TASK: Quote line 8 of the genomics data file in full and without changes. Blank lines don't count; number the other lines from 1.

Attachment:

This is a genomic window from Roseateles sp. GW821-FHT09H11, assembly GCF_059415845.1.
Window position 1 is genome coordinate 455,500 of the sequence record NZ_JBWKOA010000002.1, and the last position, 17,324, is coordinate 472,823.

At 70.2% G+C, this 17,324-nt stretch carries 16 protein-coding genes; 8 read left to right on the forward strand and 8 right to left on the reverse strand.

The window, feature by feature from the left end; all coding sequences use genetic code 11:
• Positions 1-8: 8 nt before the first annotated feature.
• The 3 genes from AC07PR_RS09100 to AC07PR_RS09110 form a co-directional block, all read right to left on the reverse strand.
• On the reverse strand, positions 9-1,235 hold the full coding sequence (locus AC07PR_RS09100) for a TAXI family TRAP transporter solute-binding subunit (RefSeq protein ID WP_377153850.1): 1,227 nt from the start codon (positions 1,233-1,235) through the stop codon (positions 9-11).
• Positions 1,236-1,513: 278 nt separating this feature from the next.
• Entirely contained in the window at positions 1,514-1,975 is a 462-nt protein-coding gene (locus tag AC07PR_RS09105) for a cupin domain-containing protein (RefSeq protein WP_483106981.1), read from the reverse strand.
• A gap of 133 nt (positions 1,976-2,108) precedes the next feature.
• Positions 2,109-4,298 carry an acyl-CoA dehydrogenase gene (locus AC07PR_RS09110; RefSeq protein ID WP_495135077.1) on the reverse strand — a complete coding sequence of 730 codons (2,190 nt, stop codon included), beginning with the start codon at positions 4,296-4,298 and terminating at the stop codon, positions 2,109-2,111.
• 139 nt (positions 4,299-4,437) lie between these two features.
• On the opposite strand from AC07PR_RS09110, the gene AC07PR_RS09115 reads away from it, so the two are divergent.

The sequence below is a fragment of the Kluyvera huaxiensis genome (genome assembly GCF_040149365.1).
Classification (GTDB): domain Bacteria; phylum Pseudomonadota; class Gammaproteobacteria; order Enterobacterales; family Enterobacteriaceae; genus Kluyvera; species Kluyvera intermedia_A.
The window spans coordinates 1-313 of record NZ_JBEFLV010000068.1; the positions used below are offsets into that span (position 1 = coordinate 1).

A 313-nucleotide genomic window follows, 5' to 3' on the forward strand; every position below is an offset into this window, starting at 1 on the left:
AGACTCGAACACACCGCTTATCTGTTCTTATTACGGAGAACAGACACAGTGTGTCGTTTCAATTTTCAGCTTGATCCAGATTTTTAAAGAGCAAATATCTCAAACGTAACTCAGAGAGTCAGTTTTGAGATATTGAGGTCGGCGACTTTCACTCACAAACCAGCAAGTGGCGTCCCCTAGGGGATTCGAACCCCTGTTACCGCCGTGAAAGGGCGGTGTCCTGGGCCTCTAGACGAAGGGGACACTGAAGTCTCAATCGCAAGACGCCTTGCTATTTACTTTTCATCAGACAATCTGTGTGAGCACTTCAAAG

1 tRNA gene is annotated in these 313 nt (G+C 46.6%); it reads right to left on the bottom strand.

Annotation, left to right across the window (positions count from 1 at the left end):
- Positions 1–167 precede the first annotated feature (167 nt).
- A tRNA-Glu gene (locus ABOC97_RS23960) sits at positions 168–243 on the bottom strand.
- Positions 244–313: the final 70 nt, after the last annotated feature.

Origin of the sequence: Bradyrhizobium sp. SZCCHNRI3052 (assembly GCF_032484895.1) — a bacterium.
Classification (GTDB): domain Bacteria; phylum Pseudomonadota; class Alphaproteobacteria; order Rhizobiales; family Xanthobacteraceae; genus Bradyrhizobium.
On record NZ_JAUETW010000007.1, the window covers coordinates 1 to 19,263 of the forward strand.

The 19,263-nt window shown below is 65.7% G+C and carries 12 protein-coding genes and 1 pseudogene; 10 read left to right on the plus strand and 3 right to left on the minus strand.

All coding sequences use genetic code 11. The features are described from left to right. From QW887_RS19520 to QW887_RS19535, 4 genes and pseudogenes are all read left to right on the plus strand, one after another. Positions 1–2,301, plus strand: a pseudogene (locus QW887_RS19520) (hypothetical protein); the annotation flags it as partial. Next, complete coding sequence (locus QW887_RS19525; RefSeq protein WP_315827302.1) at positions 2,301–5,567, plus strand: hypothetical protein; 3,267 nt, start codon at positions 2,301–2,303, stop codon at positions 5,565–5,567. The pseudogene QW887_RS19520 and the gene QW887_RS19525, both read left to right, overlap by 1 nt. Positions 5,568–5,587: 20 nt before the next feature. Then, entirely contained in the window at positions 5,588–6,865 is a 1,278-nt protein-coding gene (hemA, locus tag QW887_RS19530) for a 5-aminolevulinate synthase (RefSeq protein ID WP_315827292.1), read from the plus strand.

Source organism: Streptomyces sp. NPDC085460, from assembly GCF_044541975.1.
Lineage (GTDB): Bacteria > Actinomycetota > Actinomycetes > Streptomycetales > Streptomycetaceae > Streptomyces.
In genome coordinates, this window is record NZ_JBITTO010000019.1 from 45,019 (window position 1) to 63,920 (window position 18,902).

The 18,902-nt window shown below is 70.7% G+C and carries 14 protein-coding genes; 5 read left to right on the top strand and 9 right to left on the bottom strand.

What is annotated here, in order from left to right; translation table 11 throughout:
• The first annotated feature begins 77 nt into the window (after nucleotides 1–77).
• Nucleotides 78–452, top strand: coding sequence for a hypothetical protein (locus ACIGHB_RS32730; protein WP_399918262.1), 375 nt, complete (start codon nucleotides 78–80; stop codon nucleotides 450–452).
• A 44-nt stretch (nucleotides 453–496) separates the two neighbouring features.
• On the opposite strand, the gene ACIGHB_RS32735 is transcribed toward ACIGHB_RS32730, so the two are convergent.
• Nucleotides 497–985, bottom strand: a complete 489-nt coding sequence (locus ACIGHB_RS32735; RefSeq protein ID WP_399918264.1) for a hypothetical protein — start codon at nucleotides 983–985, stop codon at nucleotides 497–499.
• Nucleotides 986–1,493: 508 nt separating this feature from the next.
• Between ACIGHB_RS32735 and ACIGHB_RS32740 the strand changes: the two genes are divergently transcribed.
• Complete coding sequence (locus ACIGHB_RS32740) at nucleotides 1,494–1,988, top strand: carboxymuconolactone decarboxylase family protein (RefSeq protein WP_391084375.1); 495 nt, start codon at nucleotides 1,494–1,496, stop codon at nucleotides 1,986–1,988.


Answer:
• Positions 1,236-1,513: 278 nt separating this feature from the next.